What to Do When You’re Expecting Happy Holidays

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The main thing that living with autism has taught me is to manage my expectations. I still stumble on this all the time, but during the holidays this awareness has transformed the season from stressful to festive. In the spirit of giving, I thought I’d share my top tips so you, too, can be a little more merry.

  1. Expect less and enjoy more
    Instead of lining up my holiday to-do’s, dragging my son from one activity to the next, I pick one holiday tradition I really want to share with him. One year it was a visit to Santa, the next was decorating the tree. When you reduce your expectations, it allows you to enjoy what your child is able to do, instead of lamenting what has gone wrong. Choosing one special activity also allows you to funnel all your resources into that event. Things become more manageable, and you find that the joyful memories from that event last through the weeks to come.
  2. Know your child’s limits
    When I want my child to join me in a tradition, I make sure I know what he’s capable of. Our first visit to Santa was not in a busy mall, but at a small neighborhood store. There was no line, little bustle. I also didn’t expect him to sit on Santa’s lap, smile for the camera and rattle off a list of wishes. The setting allowed me to model what I wanted him to do: sit on Santa’s lap, smile at the camera and chat a little. Those two pictures, of me on Santa’s lap grinning, and my son standing next to him with a sweet smile, bring back fond holiday memories.
  3. Prepare family and friends
    Food, gifts, noise and chaos… Sometimes the holidays feel like they were designed to make families living with autism miserable. But thoughtfully preparing your family and friends will make supporting your child easier. Let them know that he will open gifts later and follow up with a thank-you phone call. Warn them that she may not eat the traditional meal. Explain that the bustle of gatherings overwhelms your child.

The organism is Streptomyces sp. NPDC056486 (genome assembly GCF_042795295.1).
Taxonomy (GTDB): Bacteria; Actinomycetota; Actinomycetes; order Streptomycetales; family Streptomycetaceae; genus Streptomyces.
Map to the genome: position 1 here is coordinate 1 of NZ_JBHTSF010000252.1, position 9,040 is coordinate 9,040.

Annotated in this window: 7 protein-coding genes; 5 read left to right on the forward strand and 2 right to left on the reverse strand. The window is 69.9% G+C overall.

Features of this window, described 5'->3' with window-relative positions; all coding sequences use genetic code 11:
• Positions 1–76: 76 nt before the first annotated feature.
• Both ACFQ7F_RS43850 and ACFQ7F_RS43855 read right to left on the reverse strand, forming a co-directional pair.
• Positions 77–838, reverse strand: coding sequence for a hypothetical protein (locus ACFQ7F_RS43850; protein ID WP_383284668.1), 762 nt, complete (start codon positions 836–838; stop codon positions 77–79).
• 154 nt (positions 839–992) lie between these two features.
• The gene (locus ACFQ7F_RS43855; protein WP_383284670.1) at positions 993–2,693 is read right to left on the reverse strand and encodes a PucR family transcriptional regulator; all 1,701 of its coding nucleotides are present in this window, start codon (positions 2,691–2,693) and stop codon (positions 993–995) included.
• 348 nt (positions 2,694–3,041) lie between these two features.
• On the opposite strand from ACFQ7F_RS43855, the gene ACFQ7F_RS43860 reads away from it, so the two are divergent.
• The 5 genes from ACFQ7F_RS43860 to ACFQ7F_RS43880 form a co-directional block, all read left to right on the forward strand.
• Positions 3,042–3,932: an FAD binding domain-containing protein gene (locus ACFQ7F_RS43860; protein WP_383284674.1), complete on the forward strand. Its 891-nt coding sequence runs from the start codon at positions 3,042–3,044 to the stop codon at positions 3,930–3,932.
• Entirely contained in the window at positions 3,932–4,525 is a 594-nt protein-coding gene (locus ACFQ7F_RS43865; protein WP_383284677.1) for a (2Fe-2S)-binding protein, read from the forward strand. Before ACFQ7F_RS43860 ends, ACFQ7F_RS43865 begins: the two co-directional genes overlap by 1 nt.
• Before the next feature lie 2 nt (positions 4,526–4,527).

4. Plan ahead
    Know what food will be available at gatherings and bring your own food if your child doesn’t like what’s on the menu. Ask the host if there is a quiet space where your child can retreat if things get too overwhelming.
  5. Set up clear expectations
    For almost all community outings, I set up “rules.” We’ve got the grocery store rules, the restaurant rules. You get the idea. The holidays bring additional expectations of behavior. So set those up for your child beforehand. Having a response rehearsed to common questions from relatives will help. And so will a list of how to handle giving and receiving. My little guy loves candy canes, so I often remind him that the rule is to take only one. Of course, social stories about all the traditions, like gift giving, help a lot. List and post your rules for easy reference, read social stories many times, and give your child a chance to rehearse these scripts.
  6. Maintain that high
    You’ve arrived at your holiday event prepared. Your child is doing great, and you are delighting in their success. Now is the time to leave. You may want to stay and family and friends may be urging you to, but leaving on a high note will preserve those memories as joyful ones. Your child will feel successful and want to do it again next year.
  7. Bring it in-house
    My son will tolerate a lot more hustle and bustle if he’s in familiar surroundings. So we host a lot of holiday gatherings, spaced out over the months. This way we get to see everyone who is important to us, my son is able to participate fully, and I get time to clean up and prepare for the next event. Consider adding a new tradition around your child’s interests. My son loves to cook, so we host an annual cookie baking party. Festive and fun, it takes the social pressure off because he is doing a familiar activity while interacting with others.

With these tips, I hope you find ways to make the holidays magical and uniquely suited to your family.

Read all our holiday posts here >>

Author: Shannon

Shannon parents a son on the spectrum, lives in MN and writes to stay sane. She is passionate about connecting families to the services that will transform their lives. Read her full bio here.

One Comment

  1. Hi Shannon, I am an occupational therapist and I always talk to the families of young children that I work with about preparing for the holidays and examining their expectations. I think we all need to be intentional about how we do things especially when there are others in our family who have different needs and strengths and challenges. Thanks so much for writing this!!

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